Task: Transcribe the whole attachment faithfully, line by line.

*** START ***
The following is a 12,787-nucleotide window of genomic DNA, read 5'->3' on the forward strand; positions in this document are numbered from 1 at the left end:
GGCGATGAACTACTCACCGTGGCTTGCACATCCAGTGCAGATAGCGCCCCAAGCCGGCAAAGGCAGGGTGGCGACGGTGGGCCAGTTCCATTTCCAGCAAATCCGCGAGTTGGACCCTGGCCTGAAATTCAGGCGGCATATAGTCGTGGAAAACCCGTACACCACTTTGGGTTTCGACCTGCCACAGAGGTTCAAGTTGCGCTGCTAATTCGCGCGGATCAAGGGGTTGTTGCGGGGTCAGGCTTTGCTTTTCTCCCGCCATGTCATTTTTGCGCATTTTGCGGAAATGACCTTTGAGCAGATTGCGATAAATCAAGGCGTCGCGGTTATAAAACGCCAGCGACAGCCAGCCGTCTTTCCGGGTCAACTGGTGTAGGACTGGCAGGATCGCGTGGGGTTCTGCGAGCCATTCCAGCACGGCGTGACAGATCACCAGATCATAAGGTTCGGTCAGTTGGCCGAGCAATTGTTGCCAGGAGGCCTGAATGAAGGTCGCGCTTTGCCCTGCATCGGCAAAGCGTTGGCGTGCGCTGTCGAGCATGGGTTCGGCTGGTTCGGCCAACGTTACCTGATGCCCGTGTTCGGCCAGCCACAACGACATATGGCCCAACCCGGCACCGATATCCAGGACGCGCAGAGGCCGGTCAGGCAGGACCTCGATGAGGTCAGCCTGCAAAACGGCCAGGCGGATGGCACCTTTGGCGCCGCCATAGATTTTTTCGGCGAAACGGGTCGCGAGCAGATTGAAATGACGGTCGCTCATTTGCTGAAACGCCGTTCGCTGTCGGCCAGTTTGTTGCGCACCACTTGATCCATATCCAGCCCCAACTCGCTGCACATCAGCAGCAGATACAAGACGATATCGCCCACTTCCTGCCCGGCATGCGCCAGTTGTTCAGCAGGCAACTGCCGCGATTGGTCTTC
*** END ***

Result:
The following is a 12,787-nucleotide window of genomic DNA, read 5'->3' on the forward strand; positions in this document are numbered from 1 at the left end:
GGCGATGAACTACTCACCGTGGCTTGCACATCCAGTGCAGATAGCGCCCCAAGCCGGCAAAGGCAGGGTGGCGACGGTGGGCCAGTTCCATTTCCAGCAAATCCGCGAGTTGGACCCTGGCCTGAAATTCAGGCGGCATATAGTCGTGGAAAACCCGTACACCACTTTGGGTTTCGACCTGCCACAGAGGTTCAAGTTGCGCTGCTAATTCGCGCGGATCAAGGGGTTGTTGCGGGGTCAGGCTTTGCTTTTCTCCCGCCATGTCATTTTTGCGCATTTTGCGGAAATGACCTTTGAGCAGATTGCGATAAATCAAGGCGTCGCGGTTATAAAACGCCAGCGACAGCCAGCCGTCTTTCCGGGTCAACTGGTGTAGGACTGGCAGGATCGCGTGGGGTTCTGCGAGCCATTCCAGCACGGCGTGACAGATCACCAGATCATAAGGTTCGGTCAGTTGGCCGAGCAATTGTTGCCAGGAGGCCTGAATGAAGGTCGCGCTTTGCCCTGCATCGGCAAAGCGTTGGCGTGCGCTGTCGAGCATGGGTTCGGCTGGTTCGGCCAACGTTACCTGATGCCCGTGTTCGGCCAGCCACAACGACATATGGCCCAACCCGGCACCGATATCCAGGACGCGCAGAGGCCGGTCAGGCAGGACCTCGATGAGGTCAGCCTGCAAAACGGCCAGGCGGATGGCACCTTTGGCGCCGCCATAGATTTTTTCGGCGAAACGGGTCGCGAGCAGATTGAAATGACGGTCGCTCATTTGCTGAAACGCCGTTCGCTGTCGGCCAGTTTGTTGCGCACCACTTGATCCATATCCAGCCCCAACTCGCTGCACATCAGCAGCAGATACAAGACGATATCGCCCACTTCCTGCCCGGCATGCGCCAGTTGTTCAGCAGGCAACTGCCGCGATTGGTCTTC